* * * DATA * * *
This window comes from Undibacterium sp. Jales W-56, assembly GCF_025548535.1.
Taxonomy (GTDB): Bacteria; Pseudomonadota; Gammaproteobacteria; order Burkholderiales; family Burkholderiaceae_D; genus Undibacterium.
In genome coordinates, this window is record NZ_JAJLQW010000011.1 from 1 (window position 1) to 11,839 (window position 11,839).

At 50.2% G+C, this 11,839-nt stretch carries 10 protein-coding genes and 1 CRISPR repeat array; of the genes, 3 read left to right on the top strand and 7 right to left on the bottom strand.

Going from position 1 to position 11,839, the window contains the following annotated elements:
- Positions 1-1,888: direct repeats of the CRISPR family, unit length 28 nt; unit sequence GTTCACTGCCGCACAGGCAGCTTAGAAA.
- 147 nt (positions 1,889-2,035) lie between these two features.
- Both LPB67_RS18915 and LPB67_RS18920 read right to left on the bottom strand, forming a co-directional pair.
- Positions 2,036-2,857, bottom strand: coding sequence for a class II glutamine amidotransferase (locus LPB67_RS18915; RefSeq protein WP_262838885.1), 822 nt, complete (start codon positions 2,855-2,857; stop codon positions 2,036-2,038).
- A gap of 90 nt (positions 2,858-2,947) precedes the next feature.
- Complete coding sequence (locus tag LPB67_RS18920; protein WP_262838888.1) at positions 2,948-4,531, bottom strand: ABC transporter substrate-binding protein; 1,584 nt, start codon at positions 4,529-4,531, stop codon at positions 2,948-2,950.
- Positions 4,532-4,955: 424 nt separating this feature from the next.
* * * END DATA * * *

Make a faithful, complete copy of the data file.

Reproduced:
This window comes from Undibacterium sp. Jales W-56, assembly GCF_025548535.1.
Taxonomy (GTDB): Bacteria; Pseudomonadota; Gammaproteobacteria; order Burkholderiales; family Burkholderiaceae_D; genus Undibacterium.
In genome coordinates, this window is record NZ_JAJLQW010000011.1 from 1 (window position 1) to 11,839 (window position 11,839).

At 50.2% G+C, this 11,839-nt stretch carries 10 protein-coding genes and 1 CRISPR repeat array; of the genes, 3 read left to right on the top strand and 7 right to left on the bottom strand.

Going from position 1 to position 11,839, the window contains the following annotated elements:
- Positions 1-1,888: direct repeats of the CRISPR family, unit length 28 nt; unit sequence GTTCACTGCCGCACAGGCAGCTTAGAAA.
- 147 nt (positions 1,889-2,035) lie between these two features.
- Both LPB67_RS18915 and LPB67_RS18920 read right to left on the bottom strand, forming a co-directional pair.
- Positions 2,036-2,857, bottom strand: coding sequence for a class II glutamine amidotransferase (locus LPB67_RS18915; RefSeq protein WP_262838885.1), 822 nt, complete (start codon positions 2,855-2,857; stop codon positions 2,036-2,038).
- A gap of 90 nt (positions 2,858-2,947) precedes the next feature.
- Complete coding sequence (locus tag LPB67_RS18920; protein WP_262838888.1) at positions 2,948-4,531, bottom strand: ABC transporter substrate-binding protein; 1,584 nt, start codon at positions 4,529-4,531, stop codon at positions 2,948-2,950.
- Positions 4,532-4,955: 424 nt separating this feature from the next.